# callable bond has larger OAS than noncallable BOOK4 P212

Hi all,

On Book4 Reading 24 Page 212, it says callable debt often has larger OAS than otherwise non-callable debt.

This is also confirmed by the Question 12 comment 1 (said smaller, hence wrong)

My understanding is for callable, OAS < Z Spread and option cost is positive. so given z-spread=OAS for noncallable, OAS of callable should be smaller than a comparable noncallable.

Any thoughts?

https://www.analystforum.com/forums/cfa-forums/cfa-level-i-forum/91310184

I agree with your approach, also see the discussion above. Maybe S2000 will chime in.

Hi, I think the confusion may come trying to use z-spread as a reference point. The z-spread of the callable and the non-callable bond, because of the difference in YTM, will be different. Do not consider the OAS in terms of the z-spread. Consider only the OAS itself. For a non-callable bond, the spread is the difference between yield of the bond and the yield of the risk free equivalent. With callable bonds, the call option benefits the bond issuer, not the bond holder (or buyer). Because the issuer can at any time buy back the bonds at par (or a strike price set in the contract), the bond holder or buyer will require a higher spread (lower price, or higher yield). Hence, the OAS is higher for a callable bond, because the yield is higher than that of an equivalent non-callable bond.

Hi will660,

My understanding to your reply is you are saying because Higher G spread(YTM-rf) is higher, so OAS is higher?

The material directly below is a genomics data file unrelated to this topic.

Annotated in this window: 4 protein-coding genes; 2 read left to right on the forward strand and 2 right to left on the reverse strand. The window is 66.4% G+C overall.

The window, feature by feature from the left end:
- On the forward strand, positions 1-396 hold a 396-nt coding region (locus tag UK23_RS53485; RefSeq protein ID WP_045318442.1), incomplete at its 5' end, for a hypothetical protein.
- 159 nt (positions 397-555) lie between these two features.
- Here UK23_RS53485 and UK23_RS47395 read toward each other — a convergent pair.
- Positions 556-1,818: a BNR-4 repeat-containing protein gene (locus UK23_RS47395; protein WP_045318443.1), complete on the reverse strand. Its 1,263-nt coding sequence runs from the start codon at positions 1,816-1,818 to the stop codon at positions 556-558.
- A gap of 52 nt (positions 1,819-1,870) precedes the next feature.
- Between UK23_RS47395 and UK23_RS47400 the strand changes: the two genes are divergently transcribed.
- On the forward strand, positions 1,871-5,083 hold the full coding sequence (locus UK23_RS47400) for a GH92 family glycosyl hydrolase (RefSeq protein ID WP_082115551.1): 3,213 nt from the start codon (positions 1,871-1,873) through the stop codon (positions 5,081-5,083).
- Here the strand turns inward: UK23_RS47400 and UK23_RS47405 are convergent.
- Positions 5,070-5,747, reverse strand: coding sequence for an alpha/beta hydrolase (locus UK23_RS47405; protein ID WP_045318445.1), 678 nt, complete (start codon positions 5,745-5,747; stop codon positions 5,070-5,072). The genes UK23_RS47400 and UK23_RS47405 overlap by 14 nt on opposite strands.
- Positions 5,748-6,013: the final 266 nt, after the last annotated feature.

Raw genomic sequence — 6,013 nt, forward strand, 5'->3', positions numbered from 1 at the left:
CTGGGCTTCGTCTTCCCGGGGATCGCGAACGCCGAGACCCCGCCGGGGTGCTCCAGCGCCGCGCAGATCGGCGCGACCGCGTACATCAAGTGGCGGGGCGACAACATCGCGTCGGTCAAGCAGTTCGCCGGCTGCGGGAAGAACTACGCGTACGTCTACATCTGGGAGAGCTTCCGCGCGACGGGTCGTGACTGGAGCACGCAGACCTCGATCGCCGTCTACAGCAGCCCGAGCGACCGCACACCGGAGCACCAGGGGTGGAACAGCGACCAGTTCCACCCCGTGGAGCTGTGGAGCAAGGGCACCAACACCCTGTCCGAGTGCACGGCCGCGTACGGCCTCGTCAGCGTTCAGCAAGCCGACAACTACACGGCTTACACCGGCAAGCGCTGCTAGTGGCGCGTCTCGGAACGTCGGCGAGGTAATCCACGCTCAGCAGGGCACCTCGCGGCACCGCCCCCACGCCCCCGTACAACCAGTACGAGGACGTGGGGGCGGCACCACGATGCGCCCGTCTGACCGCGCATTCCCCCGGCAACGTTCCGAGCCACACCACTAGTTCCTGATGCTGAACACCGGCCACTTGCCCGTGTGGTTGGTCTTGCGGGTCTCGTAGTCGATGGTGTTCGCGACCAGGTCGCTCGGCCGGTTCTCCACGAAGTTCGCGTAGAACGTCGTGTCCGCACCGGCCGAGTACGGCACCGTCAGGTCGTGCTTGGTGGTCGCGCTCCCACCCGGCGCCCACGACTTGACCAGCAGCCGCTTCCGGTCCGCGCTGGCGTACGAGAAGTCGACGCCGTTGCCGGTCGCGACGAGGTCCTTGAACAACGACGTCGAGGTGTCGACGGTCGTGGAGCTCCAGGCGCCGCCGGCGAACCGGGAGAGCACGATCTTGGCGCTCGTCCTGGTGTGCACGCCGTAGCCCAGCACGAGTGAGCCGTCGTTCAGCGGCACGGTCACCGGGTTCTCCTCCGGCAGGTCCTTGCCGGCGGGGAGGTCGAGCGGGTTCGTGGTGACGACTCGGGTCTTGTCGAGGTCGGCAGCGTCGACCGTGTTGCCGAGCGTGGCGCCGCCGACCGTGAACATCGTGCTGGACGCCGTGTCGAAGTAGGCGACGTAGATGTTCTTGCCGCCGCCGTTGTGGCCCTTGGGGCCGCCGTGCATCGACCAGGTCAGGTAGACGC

I am not sure about this… I think G spread assumes no change in CF, but when it is callable, the CF changes, so comparing G spread seems to me might not be valid and cannot be used to infer difference in OAS.

Thanks

The OAS should be the same for a callable bond, a comparable putable bond, and the comparable option-free bond; if it isn’t, something in the analysis is wrong.

Hi Magician,

do you think the book’s statement might be incorrect? It is a simple statement and it is not a conclusion from any case or scenario.

I think that it’s probably correct; it wouldn’t surprise me in the least that the analysis of a bond with embedded options is incorrect. (By this I mean the analysis by the investing public. Put another way: is wouldn’t surprise me if a bond with embedded options is over_ under _priced.)

Hi Magician,

Just to clarify the very last ’ overpriced’ part: when the OAS of the callable is larger than the “true” OAS or the comparable noncallable, wouldn’t this mean the bond is underpriced? When choosing between bonds with different OAS, we would prefer the one with higher OAS and this is because it is cheaper/underpriced.

Thanks again.

Good catch.

I shouldn’t reply on these threads after a long, tiring day. My mistake. I corrected it.

Many thanks for the reply and help, Magician. Really appreciated.

My pleasure.

Could you explain some more? I ran into the same theoretical misconception as fairplay…

OAS abbreviates option-adjusted spread, and it really means option-_ removed _ spread: the spread appropriate for the underlying straight bond (i.e., the bond that has all options removed).

Thus, you can compare the OAS of a straight bond, and otherwise identical callable bond, and an otherwise identical putable bond; they should be equal because they have the identical underlying straight bond.